If your products aren’t being seen, they’re not being bought. This is especially true on Amazon. Because most Amazon shoppers begin their shopping journeys through the Amazon search bar, if you’re not appearing in those results, then you’re not reaching your full sales potential.
There isn’t any magic trick or single factor that will automatically propel your listings to the top of Amazon’s search results. There are, however, several key concepts to consider when selling on Amazon.
Don’t forget, if you missed out on our How to Boost Your Visibility on EBay post, there’s still time to catch up!
The Amazon Search Bar
It’s important to understand that Amazon has defined its search mechanics to sell more products and provide a great customer experience. With that in mind, we recommend:
1. Providing detailed, relevant data in line with Amazon’s structuring
2. Monitoring competitiveness by product range
3. Increasing conversion rates
4. Building strong customer service metrics
If you can achieve these four factors, then this should help your listings on Amazon’s search. The question is, how do you make that happen? In this blog post, we’ll address how to provide detailed data and help you monitor competitiveness and in a follow-up post, we’ll cover how to increase conversion rates and build strong customer metrics.
Provide Detailed, Relevant Data
If Amazon wants a customer’s search to turn up the products that they want to buy, the product detail page must provide enough data for the keywords to match. Thankfully, Amazon has built a template for sellers to do this. So where to look first?
- Write logical and relevant titles. Follow key product points in search order: Brand + Product + Material + Color + Size. Use only keywords that apply to the product itself or to a buyer’s search.
- Use all five search terms at the SKU level where possible. Use the 50 characters provided, but in the order a buyer would word them. No repetition, no misspellings, no commas. Try to provide at least one exact search term with brand and full product name.
- Use bullet points to drive search return and emphasize key selling points and search-friendly phrasing.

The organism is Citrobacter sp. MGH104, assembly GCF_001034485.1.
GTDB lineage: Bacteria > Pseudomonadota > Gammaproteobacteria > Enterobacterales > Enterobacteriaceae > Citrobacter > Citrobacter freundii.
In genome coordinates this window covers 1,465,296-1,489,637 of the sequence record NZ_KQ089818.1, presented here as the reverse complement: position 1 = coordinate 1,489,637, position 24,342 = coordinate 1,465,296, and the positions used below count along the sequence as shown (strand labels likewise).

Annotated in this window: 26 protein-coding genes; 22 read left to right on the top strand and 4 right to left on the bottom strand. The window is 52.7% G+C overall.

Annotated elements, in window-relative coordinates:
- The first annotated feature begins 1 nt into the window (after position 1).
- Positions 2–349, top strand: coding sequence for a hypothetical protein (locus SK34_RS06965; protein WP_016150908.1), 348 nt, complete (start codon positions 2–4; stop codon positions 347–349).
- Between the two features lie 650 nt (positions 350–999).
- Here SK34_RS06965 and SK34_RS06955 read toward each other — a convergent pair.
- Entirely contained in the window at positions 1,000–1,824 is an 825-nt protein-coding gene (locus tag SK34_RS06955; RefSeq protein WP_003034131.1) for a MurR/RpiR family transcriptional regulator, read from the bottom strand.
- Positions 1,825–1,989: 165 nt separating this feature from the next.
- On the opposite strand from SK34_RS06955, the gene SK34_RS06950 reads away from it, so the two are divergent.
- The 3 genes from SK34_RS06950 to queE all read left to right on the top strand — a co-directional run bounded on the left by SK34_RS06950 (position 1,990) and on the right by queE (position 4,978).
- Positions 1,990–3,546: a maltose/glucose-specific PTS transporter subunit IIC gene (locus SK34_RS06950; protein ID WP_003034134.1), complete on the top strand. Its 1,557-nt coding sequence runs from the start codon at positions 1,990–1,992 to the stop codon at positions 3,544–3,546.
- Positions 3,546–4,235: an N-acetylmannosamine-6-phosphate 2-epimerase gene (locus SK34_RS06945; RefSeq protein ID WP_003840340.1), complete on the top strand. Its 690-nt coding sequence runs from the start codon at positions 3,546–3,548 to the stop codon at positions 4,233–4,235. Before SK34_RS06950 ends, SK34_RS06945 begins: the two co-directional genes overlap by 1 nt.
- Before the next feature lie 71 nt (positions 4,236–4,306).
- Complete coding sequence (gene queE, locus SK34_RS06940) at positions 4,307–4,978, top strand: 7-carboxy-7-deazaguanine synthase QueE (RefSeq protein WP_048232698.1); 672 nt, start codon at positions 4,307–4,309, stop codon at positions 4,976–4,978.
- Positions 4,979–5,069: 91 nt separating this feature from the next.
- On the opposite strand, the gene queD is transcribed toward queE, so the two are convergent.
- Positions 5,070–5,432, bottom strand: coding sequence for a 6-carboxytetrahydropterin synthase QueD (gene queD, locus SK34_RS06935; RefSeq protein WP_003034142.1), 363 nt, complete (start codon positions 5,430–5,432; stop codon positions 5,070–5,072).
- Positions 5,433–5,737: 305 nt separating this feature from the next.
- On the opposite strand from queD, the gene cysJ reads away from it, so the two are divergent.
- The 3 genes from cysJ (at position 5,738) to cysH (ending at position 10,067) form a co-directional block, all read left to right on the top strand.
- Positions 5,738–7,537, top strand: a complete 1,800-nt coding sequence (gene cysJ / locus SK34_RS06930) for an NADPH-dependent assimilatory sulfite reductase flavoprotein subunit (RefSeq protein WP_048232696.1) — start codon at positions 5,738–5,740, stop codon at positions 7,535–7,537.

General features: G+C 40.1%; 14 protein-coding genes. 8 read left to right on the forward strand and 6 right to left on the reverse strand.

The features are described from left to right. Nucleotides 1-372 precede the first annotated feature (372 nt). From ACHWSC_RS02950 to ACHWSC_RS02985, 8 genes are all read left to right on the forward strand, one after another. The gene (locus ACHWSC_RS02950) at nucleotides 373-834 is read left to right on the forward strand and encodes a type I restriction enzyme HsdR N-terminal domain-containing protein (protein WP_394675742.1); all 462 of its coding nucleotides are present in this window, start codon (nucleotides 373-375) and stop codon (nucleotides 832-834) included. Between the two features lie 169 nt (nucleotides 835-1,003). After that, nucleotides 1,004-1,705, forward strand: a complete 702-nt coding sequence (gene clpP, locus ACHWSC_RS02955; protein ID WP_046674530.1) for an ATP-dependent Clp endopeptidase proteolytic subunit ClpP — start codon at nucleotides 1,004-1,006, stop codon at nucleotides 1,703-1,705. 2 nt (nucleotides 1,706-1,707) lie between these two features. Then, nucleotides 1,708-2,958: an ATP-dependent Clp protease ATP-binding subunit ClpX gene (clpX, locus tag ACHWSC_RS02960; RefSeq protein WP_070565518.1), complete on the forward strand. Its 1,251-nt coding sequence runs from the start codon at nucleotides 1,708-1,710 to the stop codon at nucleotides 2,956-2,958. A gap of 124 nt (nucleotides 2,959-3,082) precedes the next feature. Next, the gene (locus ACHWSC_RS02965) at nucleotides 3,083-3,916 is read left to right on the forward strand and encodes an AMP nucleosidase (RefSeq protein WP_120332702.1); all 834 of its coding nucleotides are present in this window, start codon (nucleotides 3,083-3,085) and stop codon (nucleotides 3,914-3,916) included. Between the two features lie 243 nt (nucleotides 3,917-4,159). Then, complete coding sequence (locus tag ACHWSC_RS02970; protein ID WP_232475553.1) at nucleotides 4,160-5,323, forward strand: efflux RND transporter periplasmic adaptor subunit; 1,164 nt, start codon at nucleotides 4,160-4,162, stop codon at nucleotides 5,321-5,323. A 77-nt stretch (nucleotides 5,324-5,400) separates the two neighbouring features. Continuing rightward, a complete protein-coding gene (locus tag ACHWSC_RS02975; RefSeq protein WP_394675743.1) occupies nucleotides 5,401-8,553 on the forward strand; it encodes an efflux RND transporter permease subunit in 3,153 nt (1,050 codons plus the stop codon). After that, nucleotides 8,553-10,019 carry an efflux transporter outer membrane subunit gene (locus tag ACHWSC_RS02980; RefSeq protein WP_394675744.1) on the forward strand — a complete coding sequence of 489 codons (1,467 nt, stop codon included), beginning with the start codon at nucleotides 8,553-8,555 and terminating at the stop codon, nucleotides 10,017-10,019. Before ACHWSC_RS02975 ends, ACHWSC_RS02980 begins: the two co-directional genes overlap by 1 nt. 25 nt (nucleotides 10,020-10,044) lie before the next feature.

- Fill out the body of your product information in the description. Try to keep the product’s key conversion points at the start. Make sure the description is pertinent to the marketplace itself (rather than copying and pasting data from another source, such as your website).
- Build out Amazon valid values for your product data in line with Amazon’s category flat files. Make sure the brand is represented, as well as any other applicable values
- If you think your data is better than what’s already there, let Amazon know. They’ll update to your version if they agree with you.
- Take note of your customer feedback, especially if the customer believes the item is not as described. It may be worth editing your data to avoid any ambiguity.
- Contribute more images. Try to have at least four images per product and to give greater detail on the product.
In addition to data, Amazon has said it builds its search return results off ‘price, availability, selection and sales history’. If you provide a well-stocked, long-standing, competitively priced variation listing, you should see strong search results from that product. To compete effectively, you should have a good understanding of how well it competes against similar products in the same categories.
There are a number of practices and tools you can use to monitor competitiveness on Amazon:
- Consider using a repricing tool. As sellers increase their inventory, they tend to find they don’t have the time to consistently monitor pricing levels. A repricing tool can automate pricing changes based on rules and margins you define. For example, the ChannelAdvisor Repricer with Pricewatch constantly listens to Amazon to detect any price changes in products you carry. When it senses a change, it looks at the business rules you’ve created and strategically adjusts your price.
- Use the ChannelAdvisor software or Amazon Selling Coach (Inventory In Stock Report) to stay on top of inventory management. These tools will provide insight into fast-selling items and let you know to restock before the product falls out of stock and potentially out of the Buy Box.
- Trial shop your own products for any weak links in the process, from search to conversion. What can you improve? Which competitors do it better (and how)? Then adapt.
- Build a weekly spreadsheet to report search returns on selected keywords over a number of products. As you make data and pricing changes, monitor your search standing alongside your sales results.
To learn how to improve your Amazon conversions and build strong performance metrics, see part two of this post. Also, download our 10 Marketplaces Habits You Need to Break tip sheet for more ways to boost your Amazon success.
Blog post by Nic Dawson, campaign manager, EMEA, at ChannelAdvisor